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Churches celebrate Ash Wednesday


Kay Hermann joins in singing the closing hymn during the Ash Wednesday service at the First United Methodist Church.

Kay Hermann joins in singing the closing hymn during the Ash Wednesday service at the First United Methodist Church.


Staff Writer


More than 100 members from seven different Lincoln County churches gathered Wednesday at First United Methodist Church in Lincolnton to commemorate Ash Wednesday and the beginning of the Lenten season.

For more than 35 years, the Community Lenten Series has taken place, each week gathering an average of 150 church members from various denominations for food, fellowship, worship and a Biblically based sermon.

The series will run through April 16 this year.

Pastors and reverends from each of the worship facilities participate in the weekly event, dividing duties among themselves.

From delivering the sermon, saying a particular prayer or reading a Scripture verse, the religious leaders carry out a different task each time, First UMC pastor Rev. David Wyant said.

He referred to Lincoln County as an “ecumenical community” where faith is a significant part of people’s daily living.

From topics on Mary Magdalene, Jesus’ disciples and other widely known Bible characters, weekly sermon topics are centered around this year’s theme of “Close Encounters with Christ.”

According to Dr. Stanley Spence, head of Lincolnton’s First Baptist Church, the Lenten season is meant to be a period of personal meditation for every Christian.

He believes that the special time leading up to the Easter is when God especially calls sinners to release their burdens and focus more on their spiritual relationship, fulfilling God’s purpose for themselves and living stress free.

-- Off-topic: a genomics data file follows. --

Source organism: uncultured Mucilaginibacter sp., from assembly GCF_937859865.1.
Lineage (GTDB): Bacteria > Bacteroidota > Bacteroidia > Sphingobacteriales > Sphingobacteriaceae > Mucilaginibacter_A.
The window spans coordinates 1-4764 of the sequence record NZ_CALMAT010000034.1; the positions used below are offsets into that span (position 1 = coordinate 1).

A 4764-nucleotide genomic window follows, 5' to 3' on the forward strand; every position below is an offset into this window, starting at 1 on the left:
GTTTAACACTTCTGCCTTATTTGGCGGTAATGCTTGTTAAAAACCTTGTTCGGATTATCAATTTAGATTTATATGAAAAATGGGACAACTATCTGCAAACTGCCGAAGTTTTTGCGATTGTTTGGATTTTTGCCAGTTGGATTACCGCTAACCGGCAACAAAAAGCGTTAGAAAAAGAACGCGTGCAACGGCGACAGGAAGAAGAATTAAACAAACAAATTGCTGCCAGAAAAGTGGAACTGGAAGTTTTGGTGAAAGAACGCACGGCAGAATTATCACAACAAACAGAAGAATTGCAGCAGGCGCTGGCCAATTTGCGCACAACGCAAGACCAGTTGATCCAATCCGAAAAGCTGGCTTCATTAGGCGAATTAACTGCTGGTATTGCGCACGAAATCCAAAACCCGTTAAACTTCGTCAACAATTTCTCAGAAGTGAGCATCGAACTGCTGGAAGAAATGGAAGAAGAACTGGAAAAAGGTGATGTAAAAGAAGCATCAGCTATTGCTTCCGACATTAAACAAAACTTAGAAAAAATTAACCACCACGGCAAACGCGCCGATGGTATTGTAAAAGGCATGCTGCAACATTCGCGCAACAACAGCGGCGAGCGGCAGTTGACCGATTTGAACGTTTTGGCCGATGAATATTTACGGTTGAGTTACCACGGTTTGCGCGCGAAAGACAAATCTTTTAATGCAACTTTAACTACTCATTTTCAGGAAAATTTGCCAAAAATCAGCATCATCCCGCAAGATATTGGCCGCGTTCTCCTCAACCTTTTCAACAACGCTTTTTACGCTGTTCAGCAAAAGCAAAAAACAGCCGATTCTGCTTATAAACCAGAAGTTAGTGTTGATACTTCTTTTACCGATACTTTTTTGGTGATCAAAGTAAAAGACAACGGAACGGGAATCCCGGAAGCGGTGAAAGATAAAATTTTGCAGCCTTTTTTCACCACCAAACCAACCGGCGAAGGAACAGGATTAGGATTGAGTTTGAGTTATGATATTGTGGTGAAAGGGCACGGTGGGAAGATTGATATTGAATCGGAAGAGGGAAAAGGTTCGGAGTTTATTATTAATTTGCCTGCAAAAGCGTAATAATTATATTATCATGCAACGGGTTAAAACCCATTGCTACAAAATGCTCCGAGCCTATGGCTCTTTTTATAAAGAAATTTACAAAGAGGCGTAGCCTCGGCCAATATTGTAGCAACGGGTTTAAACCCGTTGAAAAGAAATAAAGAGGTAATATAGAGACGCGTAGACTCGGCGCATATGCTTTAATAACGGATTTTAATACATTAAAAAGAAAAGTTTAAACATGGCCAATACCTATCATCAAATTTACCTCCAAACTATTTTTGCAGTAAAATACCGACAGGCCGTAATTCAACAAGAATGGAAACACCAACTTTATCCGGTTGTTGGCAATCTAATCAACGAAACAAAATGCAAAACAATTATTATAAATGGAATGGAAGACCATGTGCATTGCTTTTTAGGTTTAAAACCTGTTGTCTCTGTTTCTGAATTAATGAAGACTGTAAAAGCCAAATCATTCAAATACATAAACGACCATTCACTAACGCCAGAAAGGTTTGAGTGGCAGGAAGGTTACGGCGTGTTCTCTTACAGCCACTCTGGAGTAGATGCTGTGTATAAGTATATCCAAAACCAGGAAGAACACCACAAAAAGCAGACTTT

“It’s an opportunity to enter a season of reflection and introspection,” Spence said, “for the stressors that stand between (sin and) a life more worthy of what God would have us do.”

This is the first year First Christian Church, also located in Lincolnton, has participated in the series; it’s the second year for St. Matthews United Church of Christ in Maiden.

While St. Matthews reverend, Jay Jachowski, said his congregation typically maintains involvement in Catawba County’s church-related activities, they are technically located within Lincoln lines and want to fellowship with members of both county’s communities.

Church members Ruth Haynes, whose family owns Haynes Dairy Farm in Lincolnton, and Shirley McRee were on hand Wednesday to support their pastor as he delivered the first Lenten series message, a sermon on a man born blind.

Jachowski detailed for the crowd how the man’s faith and encounter with Jesus miraculously healed him. The Maiden pastor also compared physical blindness to spiritual blindness and the inability to recognize one’s own weaknesses and sin.

“Often we are blind…about the truth of ourselves,” he said. “Christ comes to us and opens our eyes to see the truth…that keeps us from being the person God wants us to be.”

Near the sermon’s conclusion, Jachowski broke out in song, singing the famous words of John Newton’s “Amazing Grace.”

Within a matter of seconds, the crowd joined in, filling the room with a solemn sound.

Following the sermon, individuals lined up to receive ashes, administered in a cross formation, on their foreheads.

The ashes serve as a symbolic reminder of one’s mortality, and to each person, pastors recited the phrase, “Remember that you are dust, and to dust you shall return.”

Haynes felt it necessary to join the celebratory event to not only meet others in the Christian faith but also focus on her own spiritual walk.

“It brings you closer to God,” she said of the Lenten season.

Each of the churches involved in the annual series stem from one historic facility known as the “Old White Church,” Jachowski said.

Located in Lincolnton, various denominations flocked to the building each Sunday, until fire destroyed it in the late 1800s.

Jachowski said past generations of his current congregation branched out from the small white chapel several years earlier, in 1837, to form St. Matthews.

“The congregation decided it was too far to take carriages down to Lincolnton,” he said.

However, the Lenten Series reunites the churches in a special way each year.

“Two hundred years later, we’re still worshiping together,” Haynes said.

Additional churches participating in the Community Lenten Series this year include First Presbyterian, Emmanuel Lutheran and Pisgah United Methodist.



Image courtesy of Jaclyn Anthony / Lincoln Times-News

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